Is Quantitative Easing to Blame for Lower Yields?

4 min read

Quantitative Easing

Synopsis: Following the 2008 financial crisis, Central Banks around the world responded aggressively, cutting interest rates significantly (500 bps by the FED) and in some cases, into negative territory (-0.40% for the ECB). This loss-limiting response placed downward pressure on forward interest rates (Figure 1) and the yield curve (Figure 2). Nevertheless, Central Banks’ inflation targeting, anchored inflation expectations and continued demand for safe assets also explain the trend of falling forward rates and expected returns. Ten years after the financial crisis, quantitative easing (QE) has supported economic growth and stopped deflationary pressures that were a worrisome trend in most…...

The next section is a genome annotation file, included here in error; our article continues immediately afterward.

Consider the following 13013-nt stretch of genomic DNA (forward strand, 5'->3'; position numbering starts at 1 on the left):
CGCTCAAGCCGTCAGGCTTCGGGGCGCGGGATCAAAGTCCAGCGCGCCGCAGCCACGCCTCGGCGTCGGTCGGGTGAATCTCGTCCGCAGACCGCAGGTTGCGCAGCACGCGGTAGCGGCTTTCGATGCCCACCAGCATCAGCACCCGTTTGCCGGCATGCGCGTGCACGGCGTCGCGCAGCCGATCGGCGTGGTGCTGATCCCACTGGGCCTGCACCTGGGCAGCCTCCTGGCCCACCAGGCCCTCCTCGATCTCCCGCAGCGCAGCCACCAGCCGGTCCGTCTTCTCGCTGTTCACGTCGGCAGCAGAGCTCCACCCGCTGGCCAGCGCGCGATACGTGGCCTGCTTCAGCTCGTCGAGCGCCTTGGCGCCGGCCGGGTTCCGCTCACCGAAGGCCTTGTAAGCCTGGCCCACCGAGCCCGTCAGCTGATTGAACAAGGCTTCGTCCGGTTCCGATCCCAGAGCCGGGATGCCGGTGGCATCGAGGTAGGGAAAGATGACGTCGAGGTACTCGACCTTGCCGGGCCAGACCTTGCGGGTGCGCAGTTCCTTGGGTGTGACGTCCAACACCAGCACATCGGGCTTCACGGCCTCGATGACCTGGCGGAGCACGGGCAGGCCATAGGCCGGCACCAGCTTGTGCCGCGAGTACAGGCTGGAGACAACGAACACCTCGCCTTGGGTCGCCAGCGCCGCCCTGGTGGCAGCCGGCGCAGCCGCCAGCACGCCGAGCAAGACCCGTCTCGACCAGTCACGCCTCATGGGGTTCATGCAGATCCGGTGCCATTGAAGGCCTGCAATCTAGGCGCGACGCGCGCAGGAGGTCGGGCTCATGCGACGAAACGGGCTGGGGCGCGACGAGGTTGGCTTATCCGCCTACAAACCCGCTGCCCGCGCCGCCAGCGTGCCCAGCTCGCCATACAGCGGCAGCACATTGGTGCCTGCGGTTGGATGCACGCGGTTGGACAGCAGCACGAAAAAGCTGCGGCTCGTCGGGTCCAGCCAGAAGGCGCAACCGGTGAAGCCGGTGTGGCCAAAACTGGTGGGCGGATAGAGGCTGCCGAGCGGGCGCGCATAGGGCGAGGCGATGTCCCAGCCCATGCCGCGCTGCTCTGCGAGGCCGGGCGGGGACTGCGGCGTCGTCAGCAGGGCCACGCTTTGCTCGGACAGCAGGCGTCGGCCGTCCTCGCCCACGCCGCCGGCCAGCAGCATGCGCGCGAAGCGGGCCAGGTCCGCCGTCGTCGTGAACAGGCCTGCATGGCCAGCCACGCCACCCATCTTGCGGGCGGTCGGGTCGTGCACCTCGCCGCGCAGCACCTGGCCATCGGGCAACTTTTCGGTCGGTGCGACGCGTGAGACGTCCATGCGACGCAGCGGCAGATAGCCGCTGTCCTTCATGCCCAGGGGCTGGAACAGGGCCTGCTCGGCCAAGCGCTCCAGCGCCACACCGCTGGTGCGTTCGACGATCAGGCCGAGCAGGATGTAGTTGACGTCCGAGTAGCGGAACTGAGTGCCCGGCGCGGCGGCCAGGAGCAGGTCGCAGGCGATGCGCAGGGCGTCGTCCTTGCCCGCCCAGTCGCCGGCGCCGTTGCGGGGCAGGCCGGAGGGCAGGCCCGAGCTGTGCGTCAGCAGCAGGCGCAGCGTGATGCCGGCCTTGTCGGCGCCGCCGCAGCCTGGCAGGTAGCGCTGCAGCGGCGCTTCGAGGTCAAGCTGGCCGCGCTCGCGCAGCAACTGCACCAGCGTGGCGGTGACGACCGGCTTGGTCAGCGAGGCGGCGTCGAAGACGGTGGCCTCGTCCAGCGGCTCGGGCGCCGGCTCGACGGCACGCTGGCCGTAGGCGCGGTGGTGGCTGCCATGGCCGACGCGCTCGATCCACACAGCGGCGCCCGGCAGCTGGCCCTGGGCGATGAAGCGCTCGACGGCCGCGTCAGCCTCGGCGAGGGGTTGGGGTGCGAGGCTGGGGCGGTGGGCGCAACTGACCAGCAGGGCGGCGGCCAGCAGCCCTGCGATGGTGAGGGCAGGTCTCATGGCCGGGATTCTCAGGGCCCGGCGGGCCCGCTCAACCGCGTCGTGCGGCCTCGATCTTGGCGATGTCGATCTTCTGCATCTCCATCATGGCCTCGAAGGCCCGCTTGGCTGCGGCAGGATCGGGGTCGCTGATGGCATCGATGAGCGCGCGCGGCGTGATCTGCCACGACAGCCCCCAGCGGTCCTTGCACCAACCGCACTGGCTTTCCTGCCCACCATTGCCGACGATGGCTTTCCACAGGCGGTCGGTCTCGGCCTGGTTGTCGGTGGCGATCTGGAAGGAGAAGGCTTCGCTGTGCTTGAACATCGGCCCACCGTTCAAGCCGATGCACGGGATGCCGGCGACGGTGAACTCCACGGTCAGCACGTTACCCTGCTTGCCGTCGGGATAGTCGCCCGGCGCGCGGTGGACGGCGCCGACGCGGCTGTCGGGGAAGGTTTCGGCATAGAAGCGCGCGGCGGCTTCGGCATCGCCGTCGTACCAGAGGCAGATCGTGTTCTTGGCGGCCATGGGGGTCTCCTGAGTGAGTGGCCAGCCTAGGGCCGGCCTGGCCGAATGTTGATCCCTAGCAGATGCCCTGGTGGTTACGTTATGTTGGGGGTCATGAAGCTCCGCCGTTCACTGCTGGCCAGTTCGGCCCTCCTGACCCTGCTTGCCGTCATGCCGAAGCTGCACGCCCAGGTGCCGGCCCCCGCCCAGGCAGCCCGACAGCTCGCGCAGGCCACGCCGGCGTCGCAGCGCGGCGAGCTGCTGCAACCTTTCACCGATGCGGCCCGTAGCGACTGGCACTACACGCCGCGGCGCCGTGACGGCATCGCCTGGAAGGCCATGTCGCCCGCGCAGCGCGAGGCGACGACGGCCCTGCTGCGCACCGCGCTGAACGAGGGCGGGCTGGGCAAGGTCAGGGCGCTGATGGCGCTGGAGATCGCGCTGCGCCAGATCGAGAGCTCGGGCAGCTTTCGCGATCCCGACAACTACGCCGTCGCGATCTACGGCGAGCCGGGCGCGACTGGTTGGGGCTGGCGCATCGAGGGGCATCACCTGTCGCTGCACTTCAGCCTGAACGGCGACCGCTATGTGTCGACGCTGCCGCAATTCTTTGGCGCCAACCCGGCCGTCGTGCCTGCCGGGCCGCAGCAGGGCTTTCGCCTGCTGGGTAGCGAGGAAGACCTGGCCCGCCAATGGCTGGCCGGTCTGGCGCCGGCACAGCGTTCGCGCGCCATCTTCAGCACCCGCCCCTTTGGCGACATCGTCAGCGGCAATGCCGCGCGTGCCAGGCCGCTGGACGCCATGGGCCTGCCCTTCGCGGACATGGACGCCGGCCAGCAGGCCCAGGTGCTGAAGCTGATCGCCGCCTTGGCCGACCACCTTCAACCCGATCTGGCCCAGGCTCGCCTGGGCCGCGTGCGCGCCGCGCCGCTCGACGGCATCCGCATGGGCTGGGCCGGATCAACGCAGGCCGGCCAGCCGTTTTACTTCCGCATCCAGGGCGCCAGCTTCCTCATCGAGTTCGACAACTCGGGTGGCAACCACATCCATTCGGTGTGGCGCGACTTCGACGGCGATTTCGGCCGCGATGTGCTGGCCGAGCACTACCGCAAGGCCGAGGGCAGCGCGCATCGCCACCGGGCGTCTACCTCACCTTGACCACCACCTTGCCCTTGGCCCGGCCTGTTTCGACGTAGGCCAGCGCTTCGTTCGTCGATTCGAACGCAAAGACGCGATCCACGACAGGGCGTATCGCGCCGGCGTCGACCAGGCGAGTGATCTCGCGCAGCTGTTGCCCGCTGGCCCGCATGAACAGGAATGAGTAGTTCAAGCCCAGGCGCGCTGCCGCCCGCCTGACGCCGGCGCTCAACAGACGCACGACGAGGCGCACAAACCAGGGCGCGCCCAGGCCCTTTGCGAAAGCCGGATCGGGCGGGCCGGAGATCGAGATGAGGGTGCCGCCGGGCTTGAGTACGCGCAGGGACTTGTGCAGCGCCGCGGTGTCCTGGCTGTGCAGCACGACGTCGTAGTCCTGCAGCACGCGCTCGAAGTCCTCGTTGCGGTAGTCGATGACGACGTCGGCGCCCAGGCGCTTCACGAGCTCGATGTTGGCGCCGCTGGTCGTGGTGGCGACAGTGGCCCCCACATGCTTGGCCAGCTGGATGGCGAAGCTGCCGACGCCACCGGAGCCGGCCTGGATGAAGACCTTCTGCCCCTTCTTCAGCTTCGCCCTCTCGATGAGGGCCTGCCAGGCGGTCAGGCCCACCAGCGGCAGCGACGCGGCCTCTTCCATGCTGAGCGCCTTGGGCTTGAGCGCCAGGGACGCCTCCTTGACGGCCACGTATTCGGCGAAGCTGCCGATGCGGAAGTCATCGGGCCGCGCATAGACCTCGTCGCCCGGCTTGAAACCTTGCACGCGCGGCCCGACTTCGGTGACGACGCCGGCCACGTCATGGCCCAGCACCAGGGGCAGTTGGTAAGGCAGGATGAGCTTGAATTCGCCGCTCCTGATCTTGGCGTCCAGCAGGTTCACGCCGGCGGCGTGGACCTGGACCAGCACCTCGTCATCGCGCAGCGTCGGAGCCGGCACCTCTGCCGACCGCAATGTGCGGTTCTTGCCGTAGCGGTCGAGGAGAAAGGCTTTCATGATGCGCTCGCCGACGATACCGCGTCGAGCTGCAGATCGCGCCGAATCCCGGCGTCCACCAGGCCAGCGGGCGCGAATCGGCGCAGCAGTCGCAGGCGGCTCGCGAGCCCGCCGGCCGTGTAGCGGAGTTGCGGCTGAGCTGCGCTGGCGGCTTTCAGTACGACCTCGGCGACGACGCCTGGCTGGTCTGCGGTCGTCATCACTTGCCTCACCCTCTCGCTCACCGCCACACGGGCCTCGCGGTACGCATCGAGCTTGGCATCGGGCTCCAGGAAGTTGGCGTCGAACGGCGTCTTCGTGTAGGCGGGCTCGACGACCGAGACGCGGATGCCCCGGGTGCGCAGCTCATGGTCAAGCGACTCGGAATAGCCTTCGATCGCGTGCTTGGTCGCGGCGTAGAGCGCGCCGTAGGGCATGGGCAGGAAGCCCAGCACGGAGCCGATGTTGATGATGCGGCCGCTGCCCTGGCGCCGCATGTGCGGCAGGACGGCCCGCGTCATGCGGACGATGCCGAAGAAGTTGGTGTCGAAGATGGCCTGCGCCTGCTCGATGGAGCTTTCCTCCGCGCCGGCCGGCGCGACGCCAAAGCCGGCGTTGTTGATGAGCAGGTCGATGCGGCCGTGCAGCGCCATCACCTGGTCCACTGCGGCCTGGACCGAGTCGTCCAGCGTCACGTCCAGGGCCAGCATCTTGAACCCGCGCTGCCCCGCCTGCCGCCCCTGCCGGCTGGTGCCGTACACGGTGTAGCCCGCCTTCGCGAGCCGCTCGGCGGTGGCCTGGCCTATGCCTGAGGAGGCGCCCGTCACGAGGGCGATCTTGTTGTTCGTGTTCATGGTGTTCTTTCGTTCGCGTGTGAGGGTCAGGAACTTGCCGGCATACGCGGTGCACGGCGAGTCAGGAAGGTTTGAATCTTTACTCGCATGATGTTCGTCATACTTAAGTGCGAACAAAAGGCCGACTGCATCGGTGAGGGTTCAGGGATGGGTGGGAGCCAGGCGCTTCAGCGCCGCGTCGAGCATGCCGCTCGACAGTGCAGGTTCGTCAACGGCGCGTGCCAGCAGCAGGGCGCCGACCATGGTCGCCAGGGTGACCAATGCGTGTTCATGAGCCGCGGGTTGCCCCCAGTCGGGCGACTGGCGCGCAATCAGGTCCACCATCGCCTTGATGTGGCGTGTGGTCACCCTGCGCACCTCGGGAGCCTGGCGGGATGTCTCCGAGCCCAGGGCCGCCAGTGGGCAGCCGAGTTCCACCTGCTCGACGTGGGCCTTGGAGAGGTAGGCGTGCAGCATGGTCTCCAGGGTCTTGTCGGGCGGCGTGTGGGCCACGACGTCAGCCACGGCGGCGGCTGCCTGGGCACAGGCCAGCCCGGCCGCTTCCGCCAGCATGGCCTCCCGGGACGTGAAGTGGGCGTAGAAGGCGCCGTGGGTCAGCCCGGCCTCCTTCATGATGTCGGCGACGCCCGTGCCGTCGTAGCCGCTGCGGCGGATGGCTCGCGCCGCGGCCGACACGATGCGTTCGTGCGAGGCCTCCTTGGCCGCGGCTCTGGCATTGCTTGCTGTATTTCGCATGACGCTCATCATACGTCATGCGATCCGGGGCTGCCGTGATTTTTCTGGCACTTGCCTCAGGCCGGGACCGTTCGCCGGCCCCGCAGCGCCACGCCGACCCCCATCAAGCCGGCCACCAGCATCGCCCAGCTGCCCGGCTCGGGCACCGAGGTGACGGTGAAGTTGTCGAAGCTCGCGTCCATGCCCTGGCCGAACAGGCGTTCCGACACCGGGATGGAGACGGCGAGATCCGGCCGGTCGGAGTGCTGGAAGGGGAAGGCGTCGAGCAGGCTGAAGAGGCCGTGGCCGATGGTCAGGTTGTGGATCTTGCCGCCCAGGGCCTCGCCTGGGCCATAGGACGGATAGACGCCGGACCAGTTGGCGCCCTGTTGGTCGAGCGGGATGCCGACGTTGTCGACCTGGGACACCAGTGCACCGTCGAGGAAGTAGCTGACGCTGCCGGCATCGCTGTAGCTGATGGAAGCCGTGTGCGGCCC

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Henri Kouam Tamto Henri Kouam Tamto is a macroeconomist focusing on Oil, FX and Credit markets in Advanced and emerging market economies. Working both independently and as part of a team, Henri forecasts and writes both thematic as well as research notes on economic data releases, Central bank policy, and global commodity prices. He also has a strong interest in trade policy and the implications of globalization for countries and asset classes.